My name is Bart Wernaart, I am a lecturer in law and ethics, and wanted to express my sincere appreciation to you for your profession. Well, that is an understatement: I guess I wanted to say that we need help, and we need you more than ever.
Some doubt the added value of your subject. Some might even suggest to delete history as a subject from school curricula. Amongst them, to my horror, we might even find policy makers. They are fools. I hereby would like to ask you to double your effort in your vital job to teach your subject. Law and ethics are important topics to reflect on our current society, but when people fail to learn from past experiences, my subject is rather meaningless.
Each year at Christmas the members of my family (and my family-in-law) give each other presents. Each year I have no idea what material things to ask, so most of the time my wife makes a list for me with stuff she thinks I might need. Each year I jokingly ask for world peace. Each year, this is unfortunately not wrapped up in a fancy looking package underneath the Christmas tree.
It is of course something I still wish for. And as a matter of fact, I have some suggestions in how this could be realized. Most of them are open doors, but somehow I felt the need to list them just because it is Christmas.
Today, fact free politics is increasingly accepted. I guess that the victory of Donald Trump in the American presidential elections is a manifestation of this phenomenon. As we have seen during the fierce campaign, it was hardly about facts but rather about virtues, and perhaps –though less visible- about values. In its core, fact free politics makes some sense. However, completely ignoring facts while taking decisions about something does not. Where should we draw the line?
In the media, we see some surprised responses to the fact that the Walloon parliament in southern Belgium is able to veto an international trade agreement on behalf of Belgium. This concerns the Comprehensive Economic and Trade Agreement (CETA) closed between the EU and Canada. The surprise does not come from the fact that people or parliamentarians oppose to big trade agreements, but rather that the Walloon parliament is able to resist to such an agreement, being a regional (and not a national) legislature. However, this is not so surprising when we take a closer look at the Belgian constitutional system and its current political climate.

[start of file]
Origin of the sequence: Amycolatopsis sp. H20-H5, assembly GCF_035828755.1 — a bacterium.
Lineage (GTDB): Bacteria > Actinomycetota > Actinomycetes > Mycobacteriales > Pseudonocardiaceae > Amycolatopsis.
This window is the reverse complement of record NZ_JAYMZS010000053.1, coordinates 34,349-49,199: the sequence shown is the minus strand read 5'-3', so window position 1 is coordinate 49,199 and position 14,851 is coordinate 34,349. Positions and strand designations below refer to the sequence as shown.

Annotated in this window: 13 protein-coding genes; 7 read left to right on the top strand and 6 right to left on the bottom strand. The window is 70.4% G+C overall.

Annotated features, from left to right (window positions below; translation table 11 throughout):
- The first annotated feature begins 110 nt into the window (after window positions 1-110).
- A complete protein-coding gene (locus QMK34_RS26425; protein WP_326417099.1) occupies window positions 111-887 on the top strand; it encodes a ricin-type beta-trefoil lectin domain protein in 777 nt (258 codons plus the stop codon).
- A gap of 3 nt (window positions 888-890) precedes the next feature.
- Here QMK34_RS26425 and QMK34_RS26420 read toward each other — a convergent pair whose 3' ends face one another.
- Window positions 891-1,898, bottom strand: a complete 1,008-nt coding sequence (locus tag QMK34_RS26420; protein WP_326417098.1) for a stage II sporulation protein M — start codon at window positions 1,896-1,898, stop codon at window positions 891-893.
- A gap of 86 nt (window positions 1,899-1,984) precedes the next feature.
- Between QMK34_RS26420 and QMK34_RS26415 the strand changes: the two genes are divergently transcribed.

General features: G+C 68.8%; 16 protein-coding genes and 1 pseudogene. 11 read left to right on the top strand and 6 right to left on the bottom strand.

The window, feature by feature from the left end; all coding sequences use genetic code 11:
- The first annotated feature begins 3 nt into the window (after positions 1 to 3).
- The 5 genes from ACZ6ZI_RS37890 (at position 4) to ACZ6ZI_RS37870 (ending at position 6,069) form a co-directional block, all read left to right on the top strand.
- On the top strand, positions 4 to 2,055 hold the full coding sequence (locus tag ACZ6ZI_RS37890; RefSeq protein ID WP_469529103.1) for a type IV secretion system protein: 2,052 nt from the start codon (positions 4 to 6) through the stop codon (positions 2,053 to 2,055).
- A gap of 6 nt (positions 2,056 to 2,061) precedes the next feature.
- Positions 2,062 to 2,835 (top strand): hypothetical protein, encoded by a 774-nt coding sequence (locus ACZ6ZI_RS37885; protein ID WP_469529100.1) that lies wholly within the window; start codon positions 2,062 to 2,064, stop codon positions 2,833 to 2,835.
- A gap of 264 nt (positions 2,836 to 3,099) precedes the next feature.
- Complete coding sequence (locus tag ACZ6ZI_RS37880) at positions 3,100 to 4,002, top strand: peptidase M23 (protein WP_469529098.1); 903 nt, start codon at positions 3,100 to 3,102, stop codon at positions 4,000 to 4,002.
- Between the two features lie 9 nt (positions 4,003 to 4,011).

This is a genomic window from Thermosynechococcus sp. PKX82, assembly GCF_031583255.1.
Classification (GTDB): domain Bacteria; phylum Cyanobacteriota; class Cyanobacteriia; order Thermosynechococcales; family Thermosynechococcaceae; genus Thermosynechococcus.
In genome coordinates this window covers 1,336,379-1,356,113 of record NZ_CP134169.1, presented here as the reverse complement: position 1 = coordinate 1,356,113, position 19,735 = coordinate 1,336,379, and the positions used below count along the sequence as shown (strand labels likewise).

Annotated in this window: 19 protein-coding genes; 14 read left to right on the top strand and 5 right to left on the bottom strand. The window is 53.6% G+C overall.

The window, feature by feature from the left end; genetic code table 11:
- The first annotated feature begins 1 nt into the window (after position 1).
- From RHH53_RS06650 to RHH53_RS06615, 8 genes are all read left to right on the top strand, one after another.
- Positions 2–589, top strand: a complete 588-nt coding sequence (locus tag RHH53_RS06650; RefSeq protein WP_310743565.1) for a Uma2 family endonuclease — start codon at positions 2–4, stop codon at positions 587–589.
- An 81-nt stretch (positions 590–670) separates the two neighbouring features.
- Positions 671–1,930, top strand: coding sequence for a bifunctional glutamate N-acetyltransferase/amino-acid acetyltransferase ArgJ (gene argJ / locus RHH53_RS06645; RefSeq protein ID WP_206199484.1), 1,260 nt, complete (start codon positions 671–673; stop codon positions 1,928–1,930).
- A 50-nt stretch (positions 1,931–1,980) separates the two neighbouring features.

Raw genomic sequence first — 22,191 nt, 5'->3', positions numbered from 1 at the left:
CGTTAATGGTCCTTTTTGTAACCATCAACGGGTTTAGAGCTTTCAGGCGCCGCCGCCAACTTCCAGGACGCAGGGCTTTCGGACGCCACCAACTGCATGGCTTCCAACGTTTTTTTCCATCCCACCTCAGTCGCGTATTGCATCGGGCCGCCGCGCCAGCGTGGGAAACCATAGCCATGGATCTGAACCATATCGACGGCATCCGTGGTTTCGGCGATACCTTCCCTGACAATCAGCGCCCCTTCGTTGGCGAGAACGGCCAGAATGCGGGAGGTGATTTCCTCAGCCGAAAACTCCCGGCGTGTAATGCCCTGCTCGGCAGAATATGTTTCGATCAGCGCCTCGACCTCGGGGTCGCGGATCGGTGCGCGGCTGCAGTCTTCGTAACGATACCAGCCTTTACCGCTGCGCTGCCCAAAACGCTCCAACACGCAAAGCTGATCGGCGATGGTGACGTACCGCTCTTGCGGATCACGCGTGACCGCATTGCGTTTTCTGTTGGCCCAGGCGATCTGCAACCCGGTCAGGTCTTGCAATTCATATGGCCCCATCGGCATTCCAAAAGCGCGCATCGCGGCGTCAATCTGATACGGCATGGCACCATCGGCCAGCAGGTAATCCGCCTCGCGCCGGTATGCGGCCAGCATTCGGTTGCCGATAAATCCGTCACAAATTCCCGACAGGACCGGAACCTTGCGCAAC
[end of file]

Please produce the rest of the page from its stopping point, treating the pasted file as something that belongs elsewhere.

Recently, the headlines of the news have been dominated by all kinds of remarkable details regarding our politicians. However, they usually are not about the political ideas of the politicians or the party they represent, but rather about funny details and edgy characteristics. For instance, why is it so important that Hillary Clinton’s best friend was in a relation with a pervert? And why does Donald Trump keep emphasizing how successful and rich he is as a businessman? And why is the sexual orientation of the Dutch President more important than his liberal ideas on business? And how come that the news regarding the latest AESEAN summit was dominated by a silly remark of the President of the Philippines on Barack Obama, instead of the more pressing issues such as climate change and North Korea’s latest nuclear tests?